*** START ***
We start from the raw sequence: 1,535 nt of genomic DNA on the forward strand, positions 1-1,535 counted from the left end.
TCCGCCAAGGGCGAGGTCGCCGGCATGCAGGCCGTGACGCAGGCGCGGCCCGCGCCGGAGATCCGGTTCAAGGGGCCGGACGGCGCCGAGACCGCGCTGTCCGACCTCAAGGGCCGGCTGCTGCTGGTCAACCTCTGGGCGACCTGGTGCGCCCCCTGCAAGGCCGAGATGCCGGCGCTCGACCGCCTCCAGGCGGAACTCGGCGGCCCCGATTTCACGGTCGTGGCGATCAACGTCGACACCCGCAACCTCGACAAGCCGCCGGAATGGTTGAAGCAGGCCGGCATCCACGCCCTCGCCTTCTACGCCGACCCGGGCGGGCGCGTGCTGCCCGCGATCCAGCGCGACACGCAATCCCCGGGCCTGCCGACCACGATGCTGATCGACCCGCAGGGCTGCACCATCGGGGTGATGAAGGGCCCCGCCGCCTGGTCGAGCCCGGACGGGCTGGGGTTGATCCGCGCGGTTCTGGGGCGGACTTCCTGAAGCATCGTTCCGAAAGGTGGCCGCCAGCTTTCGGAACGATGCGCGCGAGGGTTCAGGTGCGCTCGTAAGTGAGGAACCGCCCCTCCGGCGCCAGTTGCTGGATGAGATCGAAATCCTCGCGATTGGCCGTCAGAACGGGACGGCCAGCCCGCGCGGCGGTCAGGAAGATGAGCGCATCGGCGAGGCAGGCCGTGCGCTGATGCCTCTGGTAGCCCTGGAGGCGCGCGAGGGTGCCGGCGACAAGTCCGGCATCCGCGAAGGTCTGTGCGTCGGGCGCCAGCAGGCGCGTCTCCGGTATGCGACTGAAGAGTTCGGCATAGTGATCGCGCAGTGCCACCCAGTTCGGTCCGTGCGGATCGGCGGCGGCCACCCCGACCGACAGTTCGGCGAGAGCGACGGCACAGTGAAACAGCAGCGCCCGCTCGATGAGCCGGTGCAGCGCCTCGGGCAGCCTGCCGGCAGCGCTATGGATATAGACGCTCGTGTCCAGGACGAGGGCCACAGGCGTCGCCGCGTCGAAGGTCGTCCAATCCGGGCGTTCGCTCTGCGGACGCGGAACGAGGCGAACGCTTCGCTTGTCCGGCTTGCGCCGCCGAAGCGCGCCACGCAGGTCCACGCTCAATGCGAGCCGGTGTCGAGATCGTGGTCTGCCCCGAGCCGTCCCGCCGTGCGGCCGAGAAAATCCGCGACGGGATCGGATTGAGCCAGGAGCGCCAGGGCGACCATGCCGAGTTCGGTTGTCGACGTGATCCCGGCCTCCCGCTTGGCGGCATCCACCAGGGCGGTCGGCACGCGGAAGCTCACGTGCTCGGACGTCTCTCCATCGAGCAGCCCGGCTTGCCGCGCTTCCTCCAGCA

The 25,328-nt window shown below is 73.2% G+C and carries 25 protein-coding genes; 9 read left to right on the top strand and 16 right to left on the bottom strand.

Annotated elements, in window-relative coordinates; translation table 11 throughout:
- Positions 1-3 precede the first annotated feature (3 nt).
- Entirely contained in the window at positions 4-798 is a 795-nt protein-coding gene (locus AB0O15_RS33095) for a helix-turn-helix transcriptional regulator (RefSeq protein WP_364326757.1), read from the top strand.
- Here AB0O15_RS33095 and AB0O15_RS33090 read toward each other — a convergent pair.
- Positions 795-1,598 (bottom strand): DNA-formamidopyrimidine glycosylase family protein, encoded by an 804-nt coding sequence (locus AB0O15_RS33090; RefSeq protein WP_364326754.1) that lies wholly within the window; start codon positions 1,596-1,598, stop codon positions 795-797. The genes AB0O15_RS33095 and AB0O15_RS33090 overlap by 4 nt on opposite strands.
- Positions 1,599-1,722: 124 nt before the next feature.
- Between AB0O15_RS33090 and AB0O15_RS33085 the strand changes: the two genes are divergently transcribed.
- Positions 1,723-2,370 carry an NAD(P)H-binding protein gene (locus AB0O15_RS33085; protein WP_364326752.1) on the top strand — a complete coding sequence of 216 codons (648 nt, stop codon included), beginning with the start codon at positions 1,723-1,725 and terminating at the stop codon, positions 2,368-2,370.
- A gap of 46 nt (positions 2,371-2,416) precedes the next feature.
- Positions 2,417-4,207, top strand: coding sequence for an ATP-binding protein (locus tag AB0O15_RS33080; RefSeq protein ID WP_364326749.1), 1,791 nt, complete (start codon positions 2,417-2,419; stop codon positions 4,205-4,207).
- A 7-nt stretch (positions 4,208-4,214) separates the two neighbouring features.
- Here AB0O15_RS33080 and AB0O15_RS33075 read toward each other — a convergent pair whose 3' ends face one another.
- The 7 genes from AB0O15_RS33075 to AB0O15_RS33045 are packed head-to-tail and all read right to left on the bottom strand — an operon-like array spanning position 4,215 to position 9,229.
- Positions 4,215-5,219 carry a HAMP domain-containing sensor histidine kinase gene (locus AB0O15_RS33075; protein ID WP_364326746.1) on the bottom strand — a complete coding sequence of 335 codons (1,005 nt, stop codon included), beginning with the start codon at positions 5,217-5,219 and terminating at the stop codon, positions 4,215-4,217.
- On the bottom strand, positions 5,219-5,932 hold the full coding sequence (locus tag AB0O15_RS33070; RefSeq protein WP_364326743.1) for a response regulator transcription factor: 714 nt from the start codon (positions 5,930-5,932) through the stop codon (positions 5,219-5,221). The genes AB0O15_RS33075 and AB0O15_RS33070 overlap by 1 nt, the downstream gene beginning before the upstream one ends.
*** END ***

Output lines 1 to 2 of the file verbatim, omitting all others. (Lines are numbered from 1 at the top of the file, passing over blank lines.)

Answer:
We start from the raw sequence: 1,535 nt of genomic DNA on the forward strand, positions 1-1,535 counted from the left end.
TCCGCCAAGGGCGAGGTCGCCGGCATGCAGGCCGTGACGCAGGCGCGGCCCGCGCCGGAGATCCGGTTCAAGGGGCCGGACGGCGCCGAGACCGCGCTGTCCGACCTCAAGGGCCGGCTGCTGCTGGTCAACCTCTGGGCGACCTGGTGCGCCCCCTGCAAGGCCGAGATGCCGGCGCTCGACCGCCTCCAGGCGGAACTCGGCGGCCCCGATTTCACGGTCGTGGCGATCAACGTCGACACCCGCAACCTCGACAAGCCGCCGGAATGGTTGAAGCAGGCCGGCATCCACGCCCTCGCCTTCTACGCCGACCCGGGCGGGCGCGTGCTGCCCGCGATCCAGCGCGACACGCAATCCCCGGGCCTGCCGACCACGATGCTGATCGACCCGCAGGGCTGCACCATCGGGGTGATGAAGGGCCCCGCCGCCTGGTCGAGCCCGGACGGGCTGGGGTTGATCCGCGCGGTTCTGGGGCGGACTTCCTGAAGCATCGTTCCGAAAGGTGGCCGCCAGCTTTCGGAACGATGCGCGCGAGGGTTCAGGTGCGCTCGTAAGTGAGGAACCGCCCCTCCGGCGCCAGTTGCTGGATGAGATCGAAATCCTCGCGATTGGCCGTCAGAACGGGACGGCCAGCCCGCGCGGCGGTCAGGAAGATGAGCGCATCGGCGAGGCAGGCCGTGCGCTGATGCCTCTGGTAGCCCTGGAGGCGCGCGAGGGTGCCGGCGACAAGTCCGGCATCCGCGAAGGTCTGTGCGTCGGGCGCCAGCAGGCGCGTCTCCGGTATGCGACTGAAGAGTTCGGCATAGTGATCGCGCAGTGCCACCCAGTTCGGTCCGTGCGGATCGGCGGCGGCCACCCCGACCGACAGTTCGGCGAGAGCGACGGCACAGTGAAACAGCAGCGCCCGCTCGATGAGCCGGTGCAGCGCCTCGGGCAGCCTGCCGGCAGCGCTATGGATATAGACGCTCGTGTCCAGGACGAGGGCCACAGGCGTCGCCGCGTCGAAGGTCGTCCAATCCGGGCGTTCGCTCTGCGGACGCGGAACGAGGCGAACGCTTCGCTTGTCCGGCTTGCGCCGCCGAAGCGCGCCACGCAGGTCCACGCTCAATGCGAGCCGGTGTCGAGATCGTGGTCTGCCCCGAGCCGTCCCGCCGTGCGGCCGAGAAAATCCGCGACGGGATCGGATTGAGCCAGGAGCGCCAGGGCGACCATGCCGAGTTCGGTTGTCGACGTGATCCCGGCCTCCCGCTTGGCGGCATCCACCAGGGCGGTCGGCACGCGGAAGCTCACGTGCTCGGACGTCTCTCCATCGAGCAGCCCGGCTTGCCGCGCTTCCTCCAGCA